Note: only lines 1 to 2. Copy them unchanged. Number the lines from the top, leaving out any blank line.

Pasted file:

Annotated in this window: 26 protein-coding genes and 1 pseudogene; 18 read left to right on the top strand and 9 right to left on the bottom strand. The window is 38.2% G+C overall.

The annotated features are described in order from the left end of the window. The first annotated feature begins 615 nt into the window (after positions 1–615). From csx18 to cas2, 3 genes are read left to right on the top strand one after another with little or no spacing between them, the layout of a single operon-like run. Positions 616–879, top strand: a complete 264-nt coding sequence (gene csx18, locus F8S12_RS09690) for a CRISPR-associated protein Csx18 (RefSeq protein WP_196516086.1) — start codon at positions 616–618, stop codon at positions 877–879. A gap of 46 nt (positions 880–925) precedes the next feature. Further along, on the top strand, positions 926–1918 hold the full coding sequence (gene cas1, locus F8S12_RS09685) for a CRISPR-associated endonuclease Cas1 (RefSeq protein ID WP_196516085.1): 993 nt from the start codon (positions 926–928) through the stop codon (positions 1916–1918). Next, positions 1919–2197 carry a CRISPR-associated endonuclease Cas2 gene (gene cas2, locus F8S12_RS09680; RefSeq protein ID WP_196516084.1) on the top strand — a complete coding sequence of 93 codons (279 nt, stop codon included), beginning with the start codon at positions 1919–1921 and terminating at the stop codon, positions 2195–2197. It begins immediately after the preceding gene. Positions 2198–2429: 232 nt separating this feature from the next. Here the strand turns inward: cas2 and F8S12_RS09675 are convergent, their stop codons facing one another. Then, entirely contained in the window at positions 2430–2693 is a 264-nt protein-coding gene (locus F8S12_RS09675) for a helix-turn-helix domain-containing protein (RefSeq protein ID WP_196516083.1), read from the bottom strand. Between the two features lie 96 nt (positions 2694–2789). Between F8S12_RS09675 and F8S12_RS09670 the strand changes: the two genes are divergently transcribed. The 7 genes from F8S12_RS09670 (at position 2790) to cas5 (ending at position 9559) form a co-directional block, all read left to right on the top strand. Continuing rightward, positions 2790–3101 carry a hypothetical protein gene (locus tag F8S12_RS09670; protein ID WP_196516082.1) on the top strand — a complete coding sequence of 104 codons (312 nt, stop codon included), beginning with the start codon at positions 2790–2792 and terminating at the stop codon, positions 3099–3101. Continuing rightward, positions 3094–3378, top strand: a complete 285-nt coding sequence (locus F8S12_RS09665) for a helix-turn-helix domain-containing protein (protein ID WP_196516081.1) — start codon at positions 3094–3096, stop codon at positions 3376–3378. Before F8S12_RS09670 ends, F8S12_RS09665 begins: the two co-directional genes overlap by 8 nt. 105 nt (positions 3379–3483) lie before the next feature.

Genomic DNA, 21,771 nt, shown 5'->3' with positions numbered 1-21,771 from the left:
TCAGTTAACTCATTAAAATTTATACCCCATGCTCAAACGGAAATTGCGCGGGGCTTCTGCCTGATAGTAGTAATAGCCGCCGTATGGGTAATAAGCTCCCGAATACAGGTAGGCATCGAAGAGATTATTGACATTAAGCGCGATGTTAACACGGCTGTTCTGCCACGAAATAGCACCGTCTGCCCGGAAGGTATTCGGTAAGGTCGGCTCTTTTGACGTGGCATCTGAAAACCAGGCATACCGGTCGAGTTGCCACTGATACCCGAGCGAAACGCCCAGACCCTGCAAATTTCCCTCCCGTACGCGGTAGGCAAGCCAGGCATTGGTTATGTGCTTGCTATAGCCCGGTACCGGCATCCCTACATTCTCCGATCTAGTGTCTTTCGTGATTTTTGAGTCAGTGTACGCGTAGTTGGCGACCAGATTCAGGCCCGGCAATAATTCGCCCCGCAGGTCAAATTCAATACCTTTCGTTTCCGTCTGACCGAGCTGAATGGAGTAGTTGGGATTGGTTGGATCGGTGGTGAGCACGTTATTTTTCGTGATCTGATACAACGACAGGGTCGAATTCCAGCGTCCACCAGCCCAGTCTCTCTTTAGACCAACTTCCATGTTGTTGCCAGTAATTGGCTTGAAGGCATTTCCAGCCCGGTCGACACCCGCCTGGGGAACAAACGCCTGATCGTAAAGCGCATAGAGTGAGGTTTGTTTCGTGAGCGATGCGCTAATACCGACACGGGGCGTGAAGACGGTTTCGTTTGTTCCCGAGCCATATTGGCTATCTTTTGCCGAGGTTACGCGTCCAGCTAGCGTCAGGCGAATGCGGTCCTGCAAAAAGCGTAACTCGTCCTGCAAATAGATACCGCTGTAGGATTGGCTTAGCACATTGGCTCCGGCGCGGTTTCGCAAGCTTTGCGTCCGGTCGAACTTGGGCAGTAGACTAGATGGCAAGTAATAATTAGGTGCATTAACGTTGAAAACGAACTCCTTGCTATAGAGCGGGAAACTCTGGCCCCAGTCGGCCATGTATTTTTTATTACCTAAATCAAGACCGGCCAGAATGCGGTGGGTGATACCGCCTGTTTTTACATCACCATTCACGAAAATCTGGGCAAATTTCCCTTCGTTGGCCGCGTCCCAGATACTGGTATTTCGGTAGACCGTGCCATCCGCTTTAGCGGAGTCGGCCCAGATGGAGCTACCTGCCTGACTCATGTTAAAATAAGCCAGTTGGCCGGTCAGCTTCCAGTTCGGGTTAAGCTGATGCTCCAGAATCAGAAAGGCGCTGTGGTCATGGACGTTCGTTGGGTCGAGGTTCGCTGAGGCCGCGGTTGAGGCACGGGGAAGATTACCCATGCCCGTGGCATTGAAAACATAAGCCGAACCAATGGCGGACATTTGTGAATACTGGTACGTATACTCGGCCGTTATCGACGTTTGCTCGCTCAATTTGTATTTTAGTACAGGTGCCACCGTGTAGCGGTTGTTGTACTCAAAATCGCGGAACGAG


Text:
Annotated in this window: 26 protein-coding genes and 1 pseudogene; 18 read left to right on the top strand and 9 right to left on the bottom strand. The window is 38.2% G+C overall.

The annotated features are described in order from the left end of the window. The first annotated feature begins 615 nt into the window (after positions 1–615). From csx18 to cas2, 3 genes are read left to right on the top strand one after another with little or no spacing between them, the layout of a single operon-like run. Positions 616–879, top strand: a complete 264-nt coding sequence (gene csx18, locus F8S12_RS09690) for a CRISPR-associated protein Csx18 (RefSeq protein WP_196516086.1) — start codon at positions 616–618, stop codon at positions 877–879. A gap of 46 nt (positions 880–925) precedes the next feature. Further along, on the top strand, positions 926–1918 hold the full coding sequence (gene cas1, locus F8S12_RS09685) for a CRISPR-associated endonuclease Cas1 (RefSeq protein ID WP_196516085.1): 993 nt from the start codon (positions 926–928) through the stop codon (positions 1916–1918). Next, positions 1919–2197 carry a CRISPR-associated endonuclease Cas2 gene (gene cas2, locus F8S12_RS09680; RefSeq protein ID WP_196516084.1) on the top strand — a complete coding sequence of 93 codons (279 nt, stop codon included), beginning with the start codon at positions 1919–1921 and terminating at the stop codon, positions 2195–2197. It begins immediately after the preceding gene. Positions 2198–2429: 232 nt separating this feature from the next. Here the strand turns inward: cas2 and F8S12_RS09675 are convergent, their stop codons facing one another. Then, entirely contained in the window at positions 2430–2693 is a 264-nt protein-coding gene (locus F8S12_RS09675) for a helix-turn-helix domain-containing protein (RefSeq protein ID WP_196516083.1), read from the bottom strand. Between the two features lie 96 nt (positions 2694–2789). Between F8S12_RS09675 and F8S12_RS09670 the strand changes: the two genes are divergently transcribed. The 7 genes from F8S12_RS09670 (at position 2790) to cas5 (ending at position 9559) form a co-directional block, all read left to right on the top strand. Continuing rightward, positions 2790–3101 carry a hypothetical protein gene (locus tag F8S12_RS09670; protein ID WP_196516082.1) on the top strand — a complete coding sequence of 104 codons (312 nt, stop codon included), beginning with the start codon at positions 2790–2792 and terminating at the stop codon, positions 3099–3101. Continuing rightward, positions 3094–3378, top strand: a complete 285-nt coding sequence (locus F8S12_RS09665) for a helix-turn-helix domain-containing protein (protein ID WP_196516081.1) — start codon at positions 3094–3096, stop codon at positions 3376–3378. Before F8S12_RS09670 ends, F8S12_RS09665 begins: the two co-directional genes overlap by 8 nt. 105 nt (positions 3379–3483) lie before the next feature.